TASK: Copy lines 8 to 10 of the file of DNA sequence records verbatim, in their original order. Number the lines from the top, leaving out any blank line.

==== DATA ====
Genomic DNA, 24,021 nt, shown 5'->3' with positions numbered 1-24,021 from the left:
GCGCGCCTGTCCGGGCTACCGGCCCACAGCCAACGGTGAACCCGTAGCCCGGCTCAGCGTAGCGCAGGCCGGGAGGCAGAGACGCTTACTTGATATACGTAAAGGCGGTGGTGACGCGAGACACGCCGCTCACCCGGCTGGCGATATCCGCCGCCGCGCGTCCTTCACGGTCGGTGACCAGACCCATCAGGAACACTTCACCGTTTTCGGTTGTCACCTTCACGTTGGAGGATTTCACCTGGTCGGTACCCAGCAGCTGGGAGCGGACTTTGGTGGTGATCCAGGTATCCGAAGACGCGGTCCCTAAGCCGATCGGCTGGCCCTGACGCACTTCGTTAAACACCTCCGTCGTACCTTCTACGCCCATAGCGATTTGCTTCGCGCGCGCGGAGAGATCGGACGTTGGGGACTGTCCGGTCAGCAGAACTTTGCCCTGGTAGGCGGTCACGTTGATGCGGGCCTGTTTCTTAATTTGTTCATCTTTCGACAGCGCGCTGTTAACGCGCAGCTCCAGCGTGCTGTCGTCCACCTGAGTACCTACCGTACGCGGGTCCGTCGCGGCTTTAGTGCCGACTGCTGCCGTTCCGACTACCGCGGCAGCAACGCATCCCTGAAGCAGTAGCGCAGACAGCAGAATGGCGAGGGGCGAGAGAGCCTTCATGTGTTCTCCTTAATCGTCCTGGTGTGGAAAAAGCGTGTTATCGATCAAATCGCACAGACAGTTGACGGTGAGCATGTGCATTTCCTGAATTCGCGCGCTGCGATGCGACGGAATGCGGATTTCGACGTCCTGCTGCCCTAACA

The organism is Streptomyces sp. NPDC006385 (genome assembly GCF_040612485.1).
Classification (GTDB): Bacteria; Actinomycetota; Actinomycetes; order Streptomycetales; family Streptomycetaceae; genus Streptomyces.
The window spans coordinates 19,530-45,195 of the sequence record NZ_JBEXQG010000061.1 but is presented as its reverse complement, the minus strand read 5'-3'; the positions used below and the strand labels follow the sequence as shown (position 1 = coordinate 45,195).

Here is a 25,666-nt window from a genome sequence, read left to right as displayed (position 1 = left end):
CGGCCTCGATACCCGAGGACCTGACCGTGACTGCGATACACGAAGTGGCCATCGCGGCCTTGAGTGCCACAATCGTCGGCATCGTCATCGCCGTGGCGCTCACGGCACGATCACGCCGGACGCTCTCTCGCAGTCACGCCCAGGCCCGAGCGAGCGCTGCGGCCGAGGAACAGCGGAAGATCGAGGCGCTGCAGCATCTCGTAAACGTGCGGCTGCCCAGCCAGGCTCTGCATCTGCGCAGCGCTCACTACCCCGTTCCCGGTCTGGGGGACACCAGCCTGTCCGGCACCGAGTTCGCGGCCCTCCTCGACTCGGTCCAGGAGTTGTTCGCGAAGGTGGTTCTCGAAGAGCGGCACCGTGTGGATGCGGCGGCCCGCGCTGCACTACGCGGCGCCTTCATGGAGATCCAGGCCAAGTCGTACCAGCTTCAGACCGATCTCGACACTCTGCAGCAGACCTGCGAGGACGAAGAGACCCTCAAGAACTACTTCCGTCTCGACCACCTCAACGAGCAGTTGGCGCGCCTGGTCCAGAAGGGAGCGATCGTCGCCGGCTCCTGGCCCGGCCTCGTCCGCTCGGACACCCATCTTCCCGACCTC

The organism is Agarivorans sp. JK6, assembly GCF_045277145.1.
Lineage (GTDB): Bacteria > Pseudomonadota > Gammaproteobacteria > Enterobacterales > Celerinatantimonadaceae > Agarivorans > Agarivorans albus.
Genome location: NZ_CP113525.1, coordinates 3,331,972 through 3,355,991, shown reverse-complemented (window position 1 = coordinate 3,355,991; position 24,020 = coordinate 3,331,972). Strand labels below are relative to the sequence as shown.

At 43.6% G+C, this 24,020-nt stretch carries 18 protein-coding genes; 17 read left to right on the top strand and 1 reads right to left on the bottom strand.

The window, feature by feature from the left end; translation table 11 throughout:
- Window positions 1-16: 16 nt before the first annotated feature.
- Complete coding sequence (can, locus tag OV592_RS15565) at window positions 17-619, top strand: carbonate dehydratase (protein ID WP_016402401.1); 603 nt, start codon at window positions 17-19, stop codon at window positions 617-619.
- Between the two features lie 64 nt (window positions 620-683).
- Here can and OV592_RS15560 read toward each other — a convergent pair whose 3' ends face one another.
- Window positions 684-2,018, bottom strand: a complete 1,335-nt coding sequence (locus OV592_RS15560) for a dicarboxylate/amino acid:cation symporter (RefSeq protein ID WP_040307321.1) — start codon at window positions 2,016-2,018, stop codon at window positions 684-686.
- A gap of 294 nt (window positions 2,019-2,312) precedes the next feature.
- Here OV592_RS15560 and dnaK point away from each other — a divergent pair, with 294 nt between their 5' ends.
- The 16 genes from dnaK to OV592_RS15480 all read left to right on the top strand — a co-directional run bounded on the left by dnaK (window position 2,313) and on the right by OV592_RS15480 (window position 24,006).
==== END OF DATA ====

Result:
The organism is Agarivorans sp. JK6, assembly GCF_045277145.1.
Lineage (GTDB): Bacteria > Pseudomonadota > Gammaproteobacteria > Enterobacterales > Celerinatantimonadaceae > Agarivorans > Agarivorans albus.
Genome location: NZ_CP113525.1, coordinates 3,331,972 through 3,355,991, shown reverse-complemented (window position 1 = coordinate 3,355,991; position 24,020 = coordinate 3,331,972). Strand labels below are relative to the sequence as shown.